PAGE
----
They changed the young Alison (Sydney Lucas, who will be, as they say, going places) in key ways, making her far more winning and outgoing than the Alison of the book, and dropping the obsessive-compulsive behaviors that occupy a great deal of the book’s narrative; in general, this Alison seems to have emerged far healthier than the Alison of the book. She’s angry and sad about her father, yearning for him and wishing she could put him behind her, but she doesn’t come off as deeply damaged. And they’ve played some creepy scenes for comedy, to magnificent effect. For example: the book and play are called Fun Home because that’s the ironic name the kids gave to the family business, a funeral home, which adjoined the house. And the first real number of the musical is a Jackson Five-style advertisement the kids (Alison has two brothers, played by Griffin Birney and Noah Hinsdale, both of whom do a fine job but neither of whom has been given a proper character – but that’s true of the book as well) have put together which they start singing from inside the coffins, and which contains rhymes like “condolence book” and “aneurism hook” (yes, I know that’s just rhyming “book” and “hook” – that’s not the point). Everyone in the audience fell in love with little Alison during that number – and it’s nothing the Alison of the book would have done.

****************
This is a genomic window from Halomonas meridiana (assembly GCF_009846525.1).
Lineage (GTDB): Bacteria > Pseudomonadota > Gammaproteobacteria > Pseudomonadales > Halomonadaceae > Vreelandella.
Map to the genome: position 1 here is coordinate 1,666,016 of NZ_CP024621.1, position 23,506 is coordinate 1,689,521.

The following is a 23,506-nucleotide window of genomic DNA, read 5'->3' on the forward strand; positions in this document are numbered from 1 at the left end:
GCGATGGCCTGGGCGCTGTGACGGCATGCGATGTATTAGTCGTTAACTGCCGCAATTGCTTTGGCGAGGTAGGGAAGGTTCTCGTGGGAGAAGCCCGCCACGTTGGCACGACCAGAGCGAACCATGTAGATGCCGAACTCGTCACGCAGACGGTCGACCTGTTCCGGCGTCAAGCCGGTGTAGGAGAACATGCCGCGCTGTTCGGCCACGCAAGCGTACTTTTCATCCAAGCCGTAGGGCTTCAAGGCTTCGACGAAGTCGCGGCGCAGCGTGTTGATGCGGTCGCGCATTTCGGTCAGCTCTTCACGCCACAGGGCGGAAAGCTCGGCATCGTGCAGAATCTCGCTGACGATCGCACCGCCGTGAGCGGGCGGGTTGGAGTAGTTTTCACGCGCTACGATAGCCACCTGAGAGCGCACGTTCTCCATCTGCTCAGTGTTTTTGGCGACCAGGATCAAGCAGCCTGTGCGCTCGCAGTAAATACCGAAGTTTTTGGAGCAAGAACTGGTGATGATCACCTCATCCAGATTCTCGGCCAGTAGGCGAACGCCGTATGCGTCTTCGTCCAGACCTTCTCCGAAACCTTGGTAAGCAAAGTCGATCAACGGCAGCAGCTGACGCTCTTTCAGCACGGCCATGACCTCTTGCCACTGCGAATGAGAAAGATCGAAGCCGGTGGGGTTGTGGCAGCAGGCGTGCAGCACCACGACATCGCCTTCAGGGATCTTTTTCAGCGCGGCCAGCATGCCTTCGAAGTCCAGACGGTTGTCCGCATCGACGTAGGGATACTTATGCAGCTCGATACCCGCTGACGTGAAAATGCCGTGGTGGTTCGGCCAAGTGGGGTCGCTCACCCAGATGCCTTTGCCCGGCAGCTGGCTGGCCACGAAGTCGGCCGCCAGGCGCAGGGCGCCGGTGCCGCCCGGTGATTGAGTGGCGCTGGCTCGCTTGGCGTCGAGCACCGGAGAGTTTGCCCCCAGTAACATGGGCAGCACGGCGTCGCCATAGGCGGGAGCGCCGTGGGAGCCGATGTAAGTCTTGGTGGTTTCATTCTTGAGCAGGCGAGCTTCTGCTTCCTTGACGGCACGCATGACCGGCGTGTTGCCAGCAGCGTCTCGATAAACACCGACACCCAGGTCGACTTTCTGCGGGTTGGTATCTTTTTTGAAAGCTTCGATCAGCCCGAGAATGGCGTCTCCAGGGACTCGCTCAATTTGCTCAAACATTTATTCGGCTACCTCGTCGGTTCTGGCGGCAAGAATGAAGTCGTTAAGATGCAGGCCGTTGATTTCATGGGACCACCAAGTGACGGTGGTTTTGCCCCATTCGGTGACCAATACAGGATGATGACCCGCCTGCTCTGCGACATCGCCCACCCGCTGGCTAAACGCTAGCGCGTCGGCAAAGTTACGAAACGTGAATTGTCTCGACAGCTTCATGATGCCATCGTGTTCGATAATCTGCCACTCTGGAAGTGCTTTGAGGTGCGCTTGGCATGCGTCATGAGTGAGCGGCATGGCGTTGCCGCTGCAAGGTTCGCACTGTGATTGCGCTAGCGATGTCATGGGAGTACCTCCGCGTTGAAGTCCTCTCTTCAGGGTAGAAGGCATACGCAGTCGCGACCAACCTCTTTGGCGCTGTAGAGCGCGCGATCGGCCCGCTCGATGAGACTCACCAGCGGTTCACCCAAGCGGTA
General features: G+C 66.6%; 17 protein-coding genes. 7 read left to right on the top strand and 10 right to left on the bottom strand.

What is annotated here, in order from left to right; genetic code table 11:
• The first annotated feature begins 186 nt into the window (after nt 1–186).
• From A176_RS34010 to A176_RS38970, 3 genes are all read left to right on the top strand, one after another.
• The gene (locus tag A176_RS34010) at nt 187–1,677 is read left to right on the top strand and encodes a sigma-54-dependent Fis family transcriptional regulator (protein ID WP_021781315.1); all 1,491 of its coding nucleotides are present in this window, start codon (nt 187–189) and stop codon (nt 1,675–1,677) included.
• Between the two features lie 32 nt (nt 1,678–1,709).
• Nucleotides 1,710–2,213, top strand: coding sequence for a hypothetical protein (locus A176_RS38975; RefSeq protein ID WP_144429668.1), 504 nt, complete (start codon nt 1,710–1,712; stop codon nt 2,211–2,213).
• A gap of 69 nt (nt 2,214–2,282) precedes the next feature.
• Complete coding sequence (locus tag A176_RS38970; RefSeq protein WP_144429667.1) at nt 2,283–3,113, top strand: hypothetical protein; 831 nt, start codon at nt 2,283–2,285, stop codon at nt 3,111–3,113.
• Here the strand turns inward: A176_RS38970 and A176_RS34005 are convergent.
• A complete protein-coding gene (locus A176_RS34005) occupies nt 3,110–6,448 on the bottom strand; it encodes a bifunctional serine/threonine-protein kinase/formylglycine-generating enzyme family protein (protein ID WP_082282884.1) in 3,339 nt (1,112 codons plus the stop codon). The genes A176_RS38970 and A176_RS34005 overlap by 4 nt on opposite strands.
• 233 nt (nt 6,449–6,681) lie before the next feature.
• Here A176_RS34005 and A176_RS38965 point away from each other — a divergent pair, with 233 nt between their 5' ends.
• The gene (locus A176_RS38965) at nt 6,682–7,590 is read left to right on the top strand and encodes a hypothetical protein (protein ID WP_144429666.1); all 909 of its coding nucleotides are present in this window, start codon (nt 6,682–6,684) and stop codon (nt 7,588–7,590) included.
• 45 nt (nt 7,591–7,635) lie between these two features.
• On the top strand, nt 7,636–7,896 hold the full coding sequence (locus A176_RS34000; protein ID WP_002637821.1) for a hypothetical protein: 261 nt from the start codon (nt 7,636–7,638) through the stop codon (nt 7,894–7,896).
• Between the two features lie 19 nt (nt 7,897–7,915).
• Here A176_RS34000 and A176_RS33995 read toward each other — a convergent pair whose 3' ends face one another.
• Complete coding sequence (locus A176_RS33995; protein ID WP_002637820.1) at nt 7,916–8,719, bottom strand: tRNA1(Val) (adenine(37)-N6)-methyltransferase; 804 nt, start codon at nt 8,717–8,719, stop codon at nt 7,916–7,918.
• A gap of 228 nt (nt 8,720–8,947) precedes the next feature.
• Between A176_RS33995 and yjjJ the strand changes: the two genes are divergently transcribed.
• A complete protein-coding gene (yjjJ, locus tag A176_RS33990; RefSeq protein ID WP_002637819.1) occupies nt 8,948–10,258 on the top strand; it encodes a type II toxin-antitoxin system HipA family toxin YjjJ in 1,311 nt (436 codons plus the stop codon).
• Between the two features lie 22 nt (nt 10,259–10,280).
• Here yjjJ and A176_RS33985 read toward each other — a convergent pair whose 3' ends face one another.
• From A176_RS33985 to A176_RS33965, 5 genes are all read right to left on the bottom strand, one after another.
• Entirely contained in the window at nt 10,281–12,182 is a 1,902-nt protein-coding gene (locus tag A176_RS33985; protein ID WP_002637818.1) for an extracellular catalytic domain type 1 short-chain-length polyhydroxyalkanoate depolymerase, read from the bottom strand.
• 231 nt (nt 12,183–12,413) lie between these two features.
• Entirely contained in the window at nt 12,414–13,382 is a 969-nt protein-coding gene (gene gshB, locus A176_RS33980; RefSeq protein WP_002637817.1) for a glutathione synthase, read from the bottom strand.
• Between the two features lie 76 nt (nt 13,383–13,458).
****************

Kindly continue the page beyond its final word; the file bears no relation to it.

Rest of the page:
And they let us see her father’s neediness. In the book, we necessarily see him entirely through Alison’s eyes. But on stage, the father (Michael Cerveris, giving an almost too-painfully real performance) is an independent presence. He doesn’t speak to us – only the mature Alison is allowed to do that – but he sings his own songs, and we see into his inner life. The inner life of a closeted gay man, whose life was shattered by the possibilities of liberation.
That’s what both the book and the play are ultimately about. Alison’s father grew up in an era when homosexuality was first stigmatized but culturally ignored, then medicalized, then finally ceased to be defined by the larger culture, as gay people decided for themselves who they were and what recognition they deserved. Bechdel does not flinch from showing the ugliness and danger of the closeted life her father led – he has repeated affairs with much younger men, including some who are underage; he turns to hustlers; he brings home disease – and Malone is scathing in her commentary on those choices. But it was a life whose order he understood, and meticulously, even ruthlessly, maintained.
After his daughter comes out, though, and his wife (played with tightly reined-in hatred by Judy Kuhn) decides enough is enough and leaves him, that order is shattered. And the suggestion of the play is that he just wasn’t psychically capable of picking up the pieces and building something new, and more open. So he stepped in front of a truck.
If you have a heart, it’ll break it. But you’ll be laughing as you cry, because for all its darkness and pain, this play is actually a lot of fun.
Fun Home plays at New York’s Public Theater through December 1st.